Editor’s note: Given the sensitive and illegal nature of street racing, street-racer sources were granted anonymity for this story. They are referred to by pseudonyms.
Illegal street racing, along with a litany of other crimes popularized by Hollywood culture, is often misrepresented or misunderstood by those outside the community. Unlike in the blockbusters “Fast and Furious” or even “Grease,” racing for pink slips is rarely practiced. Most races are predominantly for pocket cash and the thrill of the race.
When all the work of setting the meet-up reaches fruition, typically only two to three runs occur before police officials start arriving to shut down the festivities. One source said street race officials often move the event around to plan for officer shift transition periods, meaning races could happen between 2 and 4 a.m.
There are two different types of races — digs and rolls — with their own advantages or disadvantages. Rolls come to pass when the drivers are already at highway speed.
Digs are what would be referred to as a drag race, where the racers take off from a stand still, favoring someone with a AWD transmission over a RWD transmission. These races are often more dangerous in the first few seconds due to the rapid acceleration that could force the rear of the vehicle to swerve or because braking at speeds upward of 70 mph can be ineffective.
One racers, who referred to himself as “Jefe,” said one of the safer options is to go to a professional track, which can be a very expensive venture.
“You’re looking at, let’s say like $200 to $300 for a track day, then you got to spend a lot of money [on] tires and then got to spend a lot of money on brakes, on gas and racing gear and the homologation regulated stuff,” Jefe said. “And so you just get to a point where you’re at these kind of day or weekend [trips] and you’re spending, upwards of $1000 when you can put that money towards more car parts and you can just do a couple drag races on the street where there’s no one around.”
Jefe, a self-proclaimed gearhead, comes from a background of racing on and off the track, starting as soon as he received his license. He said he understands just how wrong things can go on the track or on the streets, having suffered trauma.
Now, Jefe is a spectator, not actively participating in the physical races anymore.
“I would say, if you’re going to partake in something like this, I would take a defensive driving course,” Jefe said. “I’d take, any kind of course that involves taking your car on a track to where you’re able to know the limitations of your car, able to know the proper footwork of a manual transmission or how to use paddle shifters or something like that. So if your clock starts to spin out or you’re going into a corner too hard, you know what to do if something happens.”
Getting in the driver’s seat
The way to get into this world starts with a local car meet, typically involving the dissemination of the location via social media. People usually attend these events three to four times, and if they’ve rubbed the right shoulders, they might be approached with an invitation to attend a street race.
Similar to a job interview, new attendees must be vetted because trust makes the wheels turn in this community.
For Riley County EMS, the day is unpredictable, but that's par for the course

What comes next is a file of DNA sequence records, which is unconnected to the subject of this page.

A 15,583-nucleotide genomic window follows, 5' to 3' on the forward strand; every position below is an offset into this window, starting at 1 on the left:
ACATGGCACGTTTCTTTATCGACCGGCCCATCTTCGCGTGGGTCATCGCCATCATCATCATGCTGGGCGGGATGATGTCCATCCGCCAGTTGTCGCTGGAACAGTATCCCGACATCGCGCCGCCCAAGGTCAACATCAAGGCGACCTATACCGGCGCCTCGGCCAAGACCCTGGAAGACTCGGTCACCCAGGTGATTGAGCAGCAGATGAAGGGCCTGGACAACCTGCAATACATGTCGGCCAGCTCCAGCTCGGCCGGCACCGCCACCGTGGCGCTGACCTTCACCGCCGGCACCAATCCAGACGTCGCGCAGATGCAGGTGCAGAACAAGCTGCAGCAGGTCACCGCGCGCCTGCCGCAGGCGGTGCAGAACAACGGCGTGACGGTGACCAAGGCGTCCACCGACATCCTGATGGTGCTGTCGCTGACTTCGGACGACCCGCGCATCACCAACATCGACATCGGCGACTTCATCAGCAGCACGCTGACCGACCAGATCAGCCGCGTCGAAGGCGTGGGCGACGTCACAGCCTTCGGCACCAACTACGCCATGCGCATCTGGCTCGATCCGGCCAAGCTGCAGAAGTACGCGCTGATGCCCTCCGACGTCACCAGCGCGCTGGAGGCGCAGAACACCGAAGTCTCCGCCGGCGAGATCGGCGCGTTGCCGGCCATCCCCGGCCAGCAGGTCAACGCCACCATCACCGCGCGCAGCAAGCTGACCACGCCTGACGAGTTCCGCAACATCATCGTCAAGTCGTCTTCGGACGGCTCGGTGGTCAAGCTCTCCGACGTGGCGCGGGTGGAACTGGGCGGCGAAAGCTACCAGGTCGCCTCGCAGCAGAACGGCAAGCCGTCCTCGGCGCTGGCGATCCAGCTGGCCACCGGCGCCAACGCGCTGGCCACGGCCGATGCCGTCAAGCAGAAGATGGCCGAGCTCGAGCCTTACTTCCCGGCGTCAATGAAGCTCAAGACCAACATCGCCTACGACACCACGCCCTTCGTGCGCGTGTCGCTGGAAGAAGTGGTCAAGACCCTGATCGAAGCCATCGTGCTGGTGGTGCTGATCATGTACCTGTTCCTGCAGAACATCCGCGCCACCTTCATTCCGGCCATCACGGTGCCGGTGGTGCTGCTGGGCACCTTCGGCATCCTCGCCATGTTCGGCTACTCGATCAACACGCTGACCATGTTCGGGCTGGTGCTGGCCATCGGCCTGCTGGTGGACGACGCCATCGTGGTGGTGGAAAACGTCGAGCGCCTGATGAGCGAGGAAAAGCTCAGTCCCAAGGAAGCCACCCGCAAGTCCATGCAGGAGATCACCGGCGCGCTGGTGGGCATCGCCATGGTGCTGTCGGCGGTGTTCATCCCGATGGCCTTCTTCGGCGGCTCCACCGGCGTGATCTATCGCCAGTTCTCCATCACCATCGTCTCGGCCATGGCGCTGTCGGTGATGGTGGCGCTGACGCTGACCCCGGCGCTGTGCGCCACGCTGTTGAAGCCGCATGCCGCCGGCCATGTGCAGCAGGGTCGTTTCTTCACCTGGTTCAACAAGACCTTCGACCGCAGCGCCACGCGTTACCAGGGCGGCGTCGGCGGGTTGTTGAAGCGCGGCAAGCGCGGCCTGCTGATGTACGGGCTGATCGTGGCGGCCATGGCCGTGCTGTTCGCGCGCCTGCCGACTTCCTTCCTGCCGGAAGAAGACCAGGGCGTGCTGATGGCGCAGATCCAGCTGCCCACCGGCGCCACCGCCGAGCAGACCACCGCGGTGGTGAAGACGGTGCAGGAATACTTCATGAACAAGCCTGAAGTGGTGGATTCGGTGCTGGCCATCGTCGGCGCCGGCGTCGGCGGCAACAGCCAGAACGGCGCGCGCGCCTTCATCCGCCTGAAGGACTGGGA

Communicating to each other via walkie-talkies, these teams or convoys travel to the staging area called “Mexico” — a slang term for the final destination that only the lead car knows. Upon arriving at “Mexico,” teams of trucks and dirt bikes work in tandem to block off roadways and maintain observation points to cause distractions or warn of approaching police officers.
As opposed to the local scene, for racers like Michael Porter (, who races his 2013 Corvette LS3 along I-15 on the outskirts of Las Vegas, people need to “quit dreaming and start driving.”
Porter said he doesn’t see himself as a bad person, but simply as someone who wants to have fun. Personally, he avoids residential areas because he thinks it gives racers a bad name.
The world of racing is not confined to four wheels, and as John Richards, a Wichita biker who rides on a 300CC Yamaha YZF-R3, explained the hazards he faces. Most of the dangers come from loose gravel, grass from when people mow and blow it into the road and sand.
“We have the road we like to take called ‘Thunder Road,'” Richards said. “It’s got decent turns and straightaways. I’ve never been chased down, but on the same road a cop switched on his lights for a second to pretty much say slow it down. I think [other bikers] were going about 30 over, and me being pretty new to biking, I got a bit cocky and took a turn too fast and didn’t counter-steer enough and almost wiped out over a 15-foot drop off. Luckily I have pretty good brakes and stopped dead in the other lane.”
Here in Manhattan, the Riley County Police Department does not tolerate any illegal activity that endangers the public, and based on the circumstances, the penalty is severe if an officer witnesses illegal street racing. Fines can range anywhere from $1,000, and prison time can amount to six months on first conviction. Second conviction can result in up to a year in prison and a $2,500 fine.
“Keep yourself and our community safe, do not participate in illegal street racing,” Lt. Tim Schuck, RCPD officer, said. “There are local venues you can use to test the limits of your vehicle’s prowess. Wrecks often lead to property damage, arrests, fines and increased insurance costs.”
Schuck said the RCPD issued 26 citations or arrests for illegal street racing in 2017. In the last 12 months or so, Schuck estimated they had received 70 calls about racing or reckless driving as well. As of Nov. 30, RCPD has issued 18 citations or arrests for illegal street racing in 2018.